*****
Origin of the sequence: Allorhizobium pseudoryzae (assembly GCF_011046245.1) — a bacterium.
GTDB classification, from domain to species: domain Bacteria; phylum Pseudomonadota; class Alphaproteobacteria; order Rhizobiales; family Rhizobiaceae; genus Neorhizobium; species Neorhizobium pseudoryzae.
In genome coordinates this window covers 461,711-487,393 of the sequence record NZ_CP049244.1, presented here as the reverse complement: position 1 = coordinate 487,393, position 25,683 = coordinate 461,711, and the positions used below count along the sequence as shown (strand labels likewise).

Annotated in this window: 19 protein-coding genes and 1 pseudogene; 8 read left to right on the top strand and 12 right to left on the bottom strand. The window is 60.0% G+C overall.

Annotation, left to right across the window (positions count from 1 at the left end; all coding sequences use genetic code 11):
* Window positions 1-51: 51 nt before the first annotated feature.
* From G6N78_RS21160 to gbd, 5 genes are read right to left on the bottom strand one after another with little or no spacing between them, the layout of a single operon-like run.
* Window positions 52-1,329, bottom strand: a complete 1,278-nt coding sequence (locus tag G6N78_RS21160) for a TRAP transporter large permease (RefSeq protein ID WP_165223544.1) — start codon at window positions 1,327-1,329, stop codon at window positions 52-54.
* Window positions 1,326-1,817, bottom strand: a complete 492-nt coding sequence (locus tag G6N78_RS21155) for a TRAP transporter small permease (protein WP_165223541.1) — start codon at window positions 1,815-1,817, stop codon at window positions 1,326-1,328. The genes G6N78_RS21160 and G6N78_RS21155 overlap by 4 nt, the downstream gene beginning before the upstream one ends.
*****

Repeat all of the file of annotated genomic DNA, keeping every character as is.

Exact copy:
Origin of the sequence: Allorhizobium pseudoryzae (assembly GCF_011046245.1) — a bacterium.
GTDB classification, from domain to species: domain Bacteria; phylum Pseudomonadota; class Alphaproteobacteria; order Rhizobiales; family Rhizobiaceae; genus Neorhizobium; species Neorhizobium pseudoryzae.
In genome coordinates this window covers 461,711-487,393 of the sequence record NZ_CP049244.1, presented here as the reverse complement: position 1 = coordinate 487,393, position 25,683 = coordinate 461,711, and the positions used below count along the sequence as shown (strand labels likewise).

Annotated in this window: 19 protein-coding genes and 1 pseudogene; 8 read left to right on the top strand and 12 right to left on the bottom strand. The window is 60.0% G+C overall.

Annotation, left to right across the window (positions count from 1 at the left end; all coding sequences use genetic code 11):
* Window positions 1-51: 51 nt before the first annotated feature.
* From G6N78_RS21160 to gbd, 5 genes are read right to left on the bottom strand one after another with little or no spacing between them, the layout of a single operon-like run.
* Window positions 52-1,329, bottom strand: a complete 1,278-nt coding sequence (locus tag G6N78_RS21160) for a TRAP transporter large permease (RefSeq protein ID WP_165223544.1) — start codon at window positions 1,327-1,329, stop codon at window positions 52-54.
* Window positions 1,326-1,817, bottom strand: a complete 492-nt coding sequence (locus tag G6N78_RS21155) for a TRAP transporter small permease (protein WP_165223541.1) — start codon at window positions 1,815-1,817, stop codon at window positions 1,326-1,328. The genes G6N78_RS21160 and G6N78_RS21155 overlap by 4 nt, the downstream gene beginning before the upstream one ends.